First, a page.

Ushahidi (Swahili for "testimony") is a web-based reporting tool allowing Africans caught up in political unrest to report incidents of killing, violence and displacement.
It started in May 2008 during the elections in Kenya, was later used during the attacks on black foreigners in South Africa and since November has started to be used in the conflict zones of eastern Democratic Republic of Congo (formerly Zaire).
Its goal is to create a simple way of aggregating information from the public for use in crisis response.
The site is a free open-source mash-up which can be run by anybody, anywhere in the world who at the minimum has access to a mobile phone network to gather distributed data via SMS, email or web, visualise it on a map and/or timeline, call up media reports etc etc
Users can report an incident by filling in a very simple form with a description of what happened, when it took place and put it in a category.
As an example, a Red Cross worker waits to distribute buckets to displaced people. Ushahidi can be used to identify areas where aid is required. Incident data is colour coded on the website into categories for events such as military activity, riots, looting, illness and sexual assault. Or whatever you decide.
Even though it is limited by Internet and, to a slightly less limited extent, mobile phone network access (mobile phone networks are one of the fastest growing markets in Africa) and its still experimental nature, I see its enormous potential. Both geographically (e.g. Darfur/Chad, Somalia etc) and thematically (e.g. medical).
From the Ushahidi website:
"The goal of the project is to create a platform that any person or organization can use to set up their own way to collect and visualize information. The core platform will allow for plug-in and extensions so that it can be customized for different locales and needs. This tool will be tested and made available as an open source application that others can download, implement and use to bring awareness to crises in their own region. Organizations can also use the tool for internal monitoring purposes.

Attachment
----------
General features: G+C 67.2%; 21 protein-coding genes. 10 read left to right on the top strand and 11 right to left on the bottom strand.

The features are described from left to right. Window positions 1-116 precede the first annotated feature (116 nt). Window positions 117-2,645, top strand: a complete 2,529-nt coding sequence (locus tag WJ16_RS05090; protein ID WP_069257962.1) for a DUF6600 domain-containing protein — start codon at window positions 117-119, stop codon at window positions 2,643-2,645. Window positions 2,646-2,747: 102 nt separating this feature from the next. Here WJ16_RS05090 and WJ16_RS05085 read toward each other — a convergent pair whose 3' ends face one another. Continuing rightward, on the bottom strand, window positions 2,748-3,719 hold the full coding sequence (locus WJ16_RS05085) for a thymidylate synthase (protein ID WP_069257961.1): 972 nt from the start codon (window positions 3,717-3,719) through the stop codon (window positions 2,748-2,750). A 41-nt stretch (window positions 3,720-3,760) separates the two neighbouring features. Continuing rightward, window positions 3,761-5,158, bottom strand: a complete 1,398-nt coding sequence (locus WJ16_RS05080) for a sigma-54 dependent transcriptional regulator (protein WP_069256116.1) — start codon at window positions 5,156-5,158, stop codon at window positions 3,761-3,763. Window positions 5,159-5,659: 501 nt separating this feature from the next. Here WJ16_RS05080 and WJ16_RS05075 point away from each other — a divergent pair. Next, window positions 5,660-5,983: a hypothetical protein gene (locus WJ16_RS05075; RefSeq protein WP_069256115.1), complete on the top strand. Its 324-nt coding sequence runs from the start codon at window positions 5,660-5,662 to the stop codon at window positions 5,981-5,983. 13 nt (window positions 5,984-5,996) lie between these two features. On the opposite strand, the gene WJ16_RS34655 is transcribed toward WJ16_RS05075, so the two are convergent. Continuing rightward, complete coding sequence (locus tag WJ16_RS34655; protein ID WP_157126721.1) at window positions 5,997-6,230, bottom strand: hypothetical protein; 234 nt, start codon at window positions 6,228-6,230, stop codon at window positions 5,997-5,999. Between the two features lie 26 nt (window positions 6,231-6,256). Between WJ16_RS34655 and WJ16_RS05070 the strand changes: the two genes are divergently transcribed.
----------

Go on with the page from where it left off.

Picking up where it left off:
The core engine is built on the premise that gathering crisis information from the general public provides new insights into events happening in near real-time. It is being developed by a group of volunteer developers and designers, hailing primarily from Africa. So far there are representatives from Kenya, South Africa, Uganda, Malawi, Ghana, Netherlands and the US.
The private alpha of the redesigned Ushahidi Engine was released in October 2008, and is currently undergoing testing in pilot projects including Peace Heroes, the DR Congo crisis and 4 others.
Ushahidi plans to make the Ushahidi mapping tool available globally for free. After initial testing with NGO's the tool will be distributed to interested parties and organizations, and the Ushahidi team will provide technical customizations and support as needed."
... and it is open-source !
Scroll down to link on right.